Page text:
Additionally, conventional defibrillators work on the theory that the abnormal activation patterns in a fibrillating heart takes a completely random and unintelligible form. Consequently, defibrillation research has focused on (1) identifying the existence of fibrillation, and then (2) generating and applying various types of pulses (shocks) to the heart to terminate it. While such efforts are commendable, they have not been adequately dispensed toward effectively addressing the above problems.
Accordingly, it should be appreciated that there exists a definite need for a defibrillation apparatus and method that can successfully defibrillate a heart in VF or AF with much lower energy levels than can be presently achieved. There also exists a definite need for a defibrillator which is smaller and lighter than existing devices. Further, there is a definite need for a defibrillation method, manifested in either an ICD or external defibrillator, which tends to more successfully defibrillate a patient and at the same time to minimize the pain perceived by the patient.
The present invention, which addresses these needs, is embodied in an apparatus and method which tends to reduce the amount of energy that would otherwise be necessary to defibrillate a heart by selectively providing the energy to the heart based upon the approximate entropy ("ApEn") of the heart. When the ApEn of a given heart has a predetermined relation with respect to a preset value, defibrillation can be advantageously achieved at a reduced energy level. In one application, this level is less than 5 joules; in another it is less than 10 joules.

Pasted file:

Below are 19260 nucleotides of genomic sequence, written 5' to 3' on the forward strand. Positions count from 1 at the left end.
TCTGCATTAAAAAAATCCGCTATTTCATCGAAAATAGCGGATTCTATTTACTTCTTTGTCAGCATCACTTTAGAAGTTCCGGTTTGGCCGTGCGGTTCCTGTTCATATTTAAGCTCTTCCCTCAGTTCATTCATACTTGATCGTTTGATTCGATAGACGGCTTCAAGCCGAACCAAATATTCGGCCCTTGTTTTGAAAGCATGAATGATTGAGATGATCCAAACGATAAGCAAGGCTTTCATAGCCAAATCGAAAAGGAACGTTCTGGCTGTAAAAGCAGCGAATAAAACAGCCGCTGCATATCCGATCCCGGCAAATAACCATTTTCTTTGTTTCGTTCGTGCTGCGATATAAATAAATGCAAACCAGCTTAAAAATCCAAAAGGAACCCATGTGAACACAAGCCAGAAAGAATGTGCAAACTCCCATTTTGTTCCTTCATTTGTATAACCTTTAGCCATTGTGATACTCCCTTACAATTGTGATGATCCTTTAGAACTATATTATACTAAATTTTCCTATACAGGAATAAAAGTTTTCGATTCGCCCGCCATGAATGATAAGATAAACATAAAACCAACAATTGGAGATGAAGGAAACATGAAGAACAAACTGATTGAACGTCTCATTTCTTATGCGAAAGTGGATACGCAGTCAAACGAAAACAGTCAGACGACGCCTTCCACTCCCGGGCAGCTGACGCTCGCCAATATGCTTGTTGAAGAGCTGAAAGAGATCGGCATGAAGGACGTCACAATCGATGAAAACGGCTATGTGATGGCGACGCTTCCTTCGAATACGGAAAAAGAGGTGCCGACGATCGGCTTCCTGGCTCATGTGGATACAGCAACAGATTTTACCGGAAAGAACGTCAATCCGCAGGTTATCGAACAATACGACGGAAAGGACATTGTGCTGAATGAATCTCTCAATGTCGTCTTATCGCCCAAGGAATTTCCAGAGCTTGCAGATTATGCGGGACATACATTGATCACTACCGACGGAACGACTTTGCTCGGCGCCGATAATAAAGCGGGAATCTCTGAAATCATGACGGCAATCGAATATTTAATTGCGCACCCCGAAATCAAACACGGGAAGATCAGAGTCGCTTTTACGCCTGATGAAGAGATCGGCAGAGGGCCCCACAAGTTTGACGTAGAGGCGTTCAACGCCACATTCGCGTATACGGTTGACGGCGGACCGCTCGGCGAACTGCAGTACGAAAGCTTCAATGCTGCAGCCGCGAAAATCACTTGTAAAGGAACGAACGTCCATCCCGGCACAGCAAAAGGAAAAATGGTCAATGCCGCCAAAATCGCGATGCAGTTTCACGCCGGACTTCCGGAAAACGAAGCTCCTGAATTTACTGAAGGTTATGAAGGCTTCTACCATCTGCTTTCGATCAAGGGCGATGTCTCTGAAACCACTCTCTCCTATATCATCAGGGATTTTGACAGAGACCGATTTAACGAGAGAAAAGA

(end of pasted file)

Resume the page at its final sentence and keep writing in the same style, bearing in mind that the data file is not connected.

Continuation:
In particular, the apparatus includes an energy delivery system for delivering to a heart an electric shock of a predetermined energy level and a controller that receives data indicative of the rhythm of the heart and that selectively activates the energy delivery system in response to an approximate entropy score derived by the controller from the data. The invention has utility for improved defibrillation of a fibrillating ventricle or atrium of the heart. Further, the invention is embodied in both an implantable defibrillator and external defibrillator.
In another aspect of the invention, the apparatus includes a sensor, which is associated with the heart and is configured to detect a heart rhythm and transmit data indicative of the rhythm, an energy delivery system associated with the heart for delivery to the heart an electric shock of a predetermined energy level, and a controller responsive to the sensor that selectively activates the energy delivery system in response to an approximate entropy score derived by the controller from the data. Further, the apparatus may include multiple sensors or one sensor having multiple sensing poles. Moreover, the energy delivery system has an electric shock generator and at least one therapy lead associated with the heart. The sensor or sensors and the therapy lead or leads can also be integral with one another.